Nonprofit healthcare organizations and their governing boards are subject to the authority of the state attorney general, which has broad statutory and common law power with respect to its duty to preserve charitable assets. The attorney general is supported in this work by dedicated charity officials who work within what is normally referred to as the "charitable trust division" of the attorney general's office.
To help inform nonprofit health systems and their leaders on the role of the attorney general and its charity regulators, Michael Peregrine is joined by Leslie Friedlander, an Assistant Attorney General in the office of the Texas Attorney General. Leslie is currently the president of the National Association of State Charity Officials (NASCO), and offers a "refresher course" about state regulation of nonprofit organizations, and NASCO's related educational role, including:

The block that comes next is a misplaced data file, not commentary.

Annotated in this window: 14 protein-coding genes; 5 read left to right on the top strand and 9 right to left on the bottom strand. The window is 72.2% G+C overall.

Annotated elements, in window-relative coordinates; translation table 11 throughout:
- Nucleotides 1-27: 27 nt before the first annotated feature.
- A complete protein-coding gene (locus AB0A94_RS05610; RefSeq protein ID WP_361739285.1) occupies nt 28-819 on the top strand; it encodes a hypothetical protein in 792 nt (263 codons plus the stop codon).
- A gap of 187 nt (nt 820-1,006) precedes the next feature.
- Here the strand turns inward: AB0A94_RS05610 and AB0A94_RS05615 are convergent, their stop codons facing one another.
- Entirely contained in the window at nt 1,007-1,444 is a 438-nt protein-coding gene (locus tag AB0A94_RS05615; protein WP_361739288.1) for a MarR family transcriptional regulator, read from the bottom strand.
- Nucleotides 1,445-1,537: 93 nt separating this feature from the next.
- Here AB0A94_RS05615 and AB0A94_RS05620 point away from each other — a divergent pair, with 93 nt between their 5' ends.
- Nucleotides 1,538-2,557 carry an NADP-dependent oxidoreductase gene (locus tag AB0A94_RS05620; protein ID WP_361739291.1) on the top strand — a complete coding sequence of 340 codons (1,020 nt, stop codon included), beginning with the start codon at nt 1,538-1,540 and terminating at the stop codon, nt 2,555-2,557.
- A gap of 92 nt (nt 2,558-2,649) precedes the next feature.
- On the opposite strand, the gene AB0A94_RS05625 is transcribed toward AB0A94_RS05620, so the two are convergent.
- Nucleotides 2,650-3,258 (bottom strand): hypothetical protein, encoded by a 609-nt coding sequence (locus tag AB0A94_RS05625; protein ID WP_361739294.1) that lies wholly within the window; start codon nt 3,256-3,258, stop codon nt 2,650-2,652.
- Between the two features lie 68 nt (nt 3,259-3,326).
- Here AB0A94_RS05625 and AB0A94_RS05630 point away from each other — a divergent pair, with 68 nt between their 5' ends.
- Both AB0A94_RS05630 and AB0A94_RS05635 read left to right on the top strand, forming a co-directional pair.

- An overview of the role of NASCO, its purposes, and the value of its educational materials.
- Charity officials' interest in nonprofit board business practices.
- How state charity officials gather information that informs enforcement policies.
- Effective means of communication between the charitable sector and NASCO.
- Examples of what a state charity official might consider as "red flag activities" by a nonprofit and its board.
- Other divisions within the Attorney General's office that may get involved with charitable trust decisions.
- NASCO's priorities and policies for the coming year.
CLICK HERE to read the newly released Annual Report on State Enforcement, from the National Association of State Charity Officials (NASCO).
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